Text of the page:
Russian Mere Advances in Europe

Mere

Hard discounter chain Mere is expanding in Europe. The Russian chain, owned by parent company Torgservis, is already in Romania, Belarus, Latvia, Lithuania Ukraine and Poland and has opened its fourth store in Germany. Mere wants to open ten stores in Belgium this year, it has secured its first store locations in Spain and will launch in the UK over the next few weeks. It is said to have plans to enter Italy, Greece and Bulgaria.

Hard discounter chain Mere is expanding in Europe. The Russian chain, owned by parent company Torgservis, is already in Romania, Belarus, Latvia, Lithuania Ukraine and Poland and has opened its fourth store in Germany. Mere wants to open ten stores in Belgium this year, it has secured its first store locations in Spain and will launch in the UK over the next few weeks. It is said to have plans to enter Italy, Greece and Bulgaria.

Mere stores have a very simple and efficient concept with suppliers deliver directly to stores and products sold from pallets in a warehouse type environment. The assortment is limited to around 1,200 SKUs and priced on average 20% cheaper than the market.

With Aldi, Lidl and other discounters having upgraded their stores and enlarged their assortment in the past decade, this no-frills hard discounter may have found a gap in the market. The economic crisis caused by the coronavirus, declining purchasing power and consumer confidence could give the retailer a jump start in Europe and become a serious competitor for Aldi and Lidl.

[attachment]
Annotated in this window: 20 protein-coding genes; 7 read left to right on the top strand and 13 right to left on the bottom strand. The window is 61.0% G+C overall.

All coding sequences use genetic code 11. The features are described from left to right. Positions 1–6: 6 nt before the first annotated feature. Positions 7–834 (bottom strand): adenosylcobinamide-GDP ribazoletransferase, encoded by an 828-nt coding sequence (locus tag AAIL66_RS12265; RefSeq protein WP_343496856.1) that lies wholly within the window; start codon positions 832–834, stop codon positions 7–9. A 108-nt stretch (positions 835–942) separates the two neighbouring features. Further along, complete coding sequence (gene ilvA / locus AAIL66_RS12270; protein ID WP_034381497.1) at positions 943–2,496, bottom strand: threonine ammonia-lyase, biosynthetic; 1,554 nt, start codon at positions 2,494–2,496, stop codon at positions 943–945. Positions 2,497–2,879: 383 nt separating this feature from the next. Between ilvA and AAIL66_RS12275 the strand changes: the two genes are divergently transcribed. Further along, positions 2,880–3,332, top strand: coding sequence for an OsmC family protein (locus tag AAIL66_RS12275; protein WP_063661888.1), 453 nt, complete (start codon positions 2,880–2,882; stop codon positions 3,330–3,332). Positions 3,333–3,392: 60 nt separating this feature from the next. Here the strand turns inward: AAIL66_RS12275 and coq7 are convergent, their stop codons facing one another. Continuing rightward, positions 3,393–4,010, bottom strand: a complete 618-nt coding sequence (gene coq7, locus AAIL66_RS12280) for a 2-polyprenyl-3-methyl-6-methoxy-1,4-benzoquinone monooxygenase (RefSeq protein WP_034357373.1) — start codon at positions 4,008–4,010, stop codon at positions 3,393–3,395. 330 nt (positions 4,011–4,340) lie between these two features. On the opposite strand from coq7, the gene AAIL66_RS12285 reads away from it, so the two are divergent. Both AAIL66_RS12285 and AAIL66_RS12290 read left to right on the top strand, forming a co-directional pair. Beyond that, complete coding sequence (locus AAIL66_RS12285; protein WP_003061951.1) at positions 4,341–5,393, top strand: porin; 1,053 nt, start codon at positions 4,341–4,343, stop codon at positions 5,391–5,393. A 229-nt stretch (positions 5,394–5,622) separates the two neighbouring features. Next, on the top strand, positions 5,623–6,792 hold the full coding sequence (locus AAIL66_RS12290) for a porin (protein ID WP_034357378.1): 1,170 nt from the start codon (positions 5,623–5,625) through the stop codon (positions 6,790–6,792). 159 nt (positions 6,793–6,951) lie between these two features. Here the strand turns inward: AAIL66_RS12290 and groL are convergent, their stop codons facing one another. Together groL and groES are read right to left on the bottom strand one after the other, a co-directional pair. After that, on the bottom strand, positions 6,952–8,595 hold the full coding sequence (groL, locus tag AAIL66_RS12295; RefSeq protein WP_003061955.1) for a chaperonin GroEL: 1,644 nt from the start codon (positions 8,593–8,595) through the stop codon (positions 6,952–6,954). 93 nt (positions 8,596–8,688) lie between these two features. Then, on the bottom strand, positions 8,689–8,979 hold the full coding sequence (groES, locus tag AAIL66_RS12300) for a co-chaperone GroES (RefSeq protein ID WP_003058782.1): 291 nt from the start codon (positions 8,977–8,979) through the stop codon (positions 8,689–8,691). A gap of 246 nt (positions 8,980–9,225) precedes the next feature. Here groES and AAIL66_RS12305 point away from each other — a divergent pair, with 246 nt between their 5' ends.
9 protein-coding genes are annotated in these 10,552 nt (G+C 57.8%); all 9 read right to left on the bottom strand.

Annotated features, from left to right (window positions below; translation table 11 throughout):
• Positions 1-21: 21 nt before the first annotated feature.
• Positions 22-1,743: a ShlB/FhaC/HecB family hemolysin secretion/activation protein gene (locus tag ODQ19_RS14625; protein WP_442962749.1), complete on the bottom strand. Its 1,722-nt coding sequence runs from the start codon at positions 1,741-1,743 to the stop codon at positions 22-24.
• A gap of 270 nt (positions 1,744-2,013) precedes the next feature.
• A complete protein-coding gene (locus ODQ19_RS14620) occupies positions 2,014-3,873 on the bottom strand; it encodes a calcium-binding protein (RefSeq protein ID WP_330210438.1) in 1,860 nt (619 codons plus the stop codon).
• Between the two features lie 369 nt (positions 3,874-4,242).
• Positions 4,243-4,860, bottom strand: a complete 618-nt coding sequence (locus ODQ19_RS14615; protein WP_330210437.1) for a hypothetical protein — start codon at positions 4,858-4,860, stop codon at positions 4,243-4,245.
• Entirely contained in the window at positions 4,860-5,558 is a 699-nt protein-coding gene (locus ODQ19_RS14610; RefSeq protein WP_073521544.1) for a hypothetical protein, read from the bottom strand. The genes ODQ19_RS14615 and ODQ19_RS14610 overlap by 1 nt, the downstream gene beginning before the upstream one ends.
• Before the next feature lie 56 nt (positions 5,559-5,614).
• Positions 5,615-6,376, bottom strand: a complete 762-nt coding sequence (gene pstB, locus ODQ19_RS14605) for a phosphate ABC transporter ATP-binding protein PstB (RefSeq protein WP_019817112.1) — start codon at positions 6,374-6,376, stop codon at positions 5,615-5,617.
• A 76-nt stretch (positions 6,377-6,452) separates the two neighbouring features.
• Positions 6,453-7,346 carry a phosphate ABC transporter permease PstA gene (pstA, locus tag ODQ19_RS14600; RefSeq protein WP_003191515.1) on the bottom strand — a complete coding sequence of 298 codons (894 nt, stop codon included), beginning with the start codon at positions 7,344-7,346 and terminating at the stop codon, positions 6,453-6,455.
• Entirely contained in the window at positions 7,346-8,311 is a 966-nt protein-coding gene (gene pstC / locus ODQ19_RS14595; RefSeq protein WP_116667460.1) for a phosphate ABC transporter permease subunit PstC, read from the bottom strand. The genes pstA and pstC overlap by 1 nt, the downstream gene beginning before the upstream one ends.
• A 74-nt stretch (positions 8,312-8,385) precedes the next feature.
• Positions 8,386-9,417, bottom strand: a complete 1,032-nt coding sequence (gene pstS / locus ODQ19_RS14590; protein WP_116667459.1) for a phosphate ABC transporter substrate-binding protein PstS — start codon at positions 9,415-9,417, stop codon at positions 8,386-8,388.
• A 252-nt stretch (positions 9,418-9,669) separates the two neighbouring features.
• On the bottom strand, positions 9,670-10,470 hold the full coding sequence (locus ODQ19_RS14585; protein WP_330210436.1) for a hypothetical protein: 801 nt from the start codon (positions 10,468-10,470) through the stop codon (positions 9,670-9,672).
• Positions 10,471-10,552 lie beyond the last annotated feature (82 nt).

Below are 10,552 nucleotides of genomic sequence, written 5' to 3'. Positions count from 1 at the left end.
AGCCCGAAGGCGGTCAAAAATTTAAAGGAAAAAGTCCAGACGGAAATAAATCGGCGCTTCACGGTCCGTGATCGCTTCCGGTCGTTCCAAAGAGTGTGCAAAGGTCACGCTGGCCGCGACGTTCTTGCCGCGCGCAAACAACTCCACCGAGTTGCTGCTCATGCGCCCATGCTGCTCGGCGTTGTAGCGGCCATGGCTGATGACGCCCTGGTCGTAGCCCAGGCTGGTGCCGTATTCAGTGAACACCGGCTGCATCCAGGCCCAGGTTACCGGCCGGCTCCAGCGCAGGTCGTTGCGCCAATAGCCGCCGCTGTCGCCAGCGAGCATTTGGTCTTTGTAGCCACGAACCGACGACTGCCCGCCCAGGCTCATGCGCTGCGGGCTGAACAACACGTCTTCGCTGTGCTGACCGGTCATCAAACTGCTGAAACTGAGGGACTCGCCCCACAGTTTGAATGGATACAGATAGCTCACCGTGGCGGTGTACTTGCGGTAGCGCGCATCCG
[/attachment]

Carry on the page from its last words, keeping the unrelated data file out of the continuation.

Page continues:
EU allows dairy descriptive terms for plant-based items

The European Parliament has dropped Amendment 171, a bill which would have censored all use of dairy-related language for plant-based food. Regulations on dairy-free alternatives in the EU are already restrictive. Legislation passed in 2013, means words like “cheese,” or “yoghurt,” can only be used to describe milk-based products which must originate from animals.

This amendment would have gone further and would have prohibited dairy-related packaging formats, such as a carton for plant-based milk, or a block for plant-based butter. In addition, allergen information like “does not contain milk” and descriptive terms like “creamy” or “buttery” would not be allowed.

Plant-based food manufacturers, environmentalists and consumers had heavily criticised the proposed bill. They argue that consumers aren’t confused by descriptions of dairy alternative products and that a more sustainable production and consumption is desirable.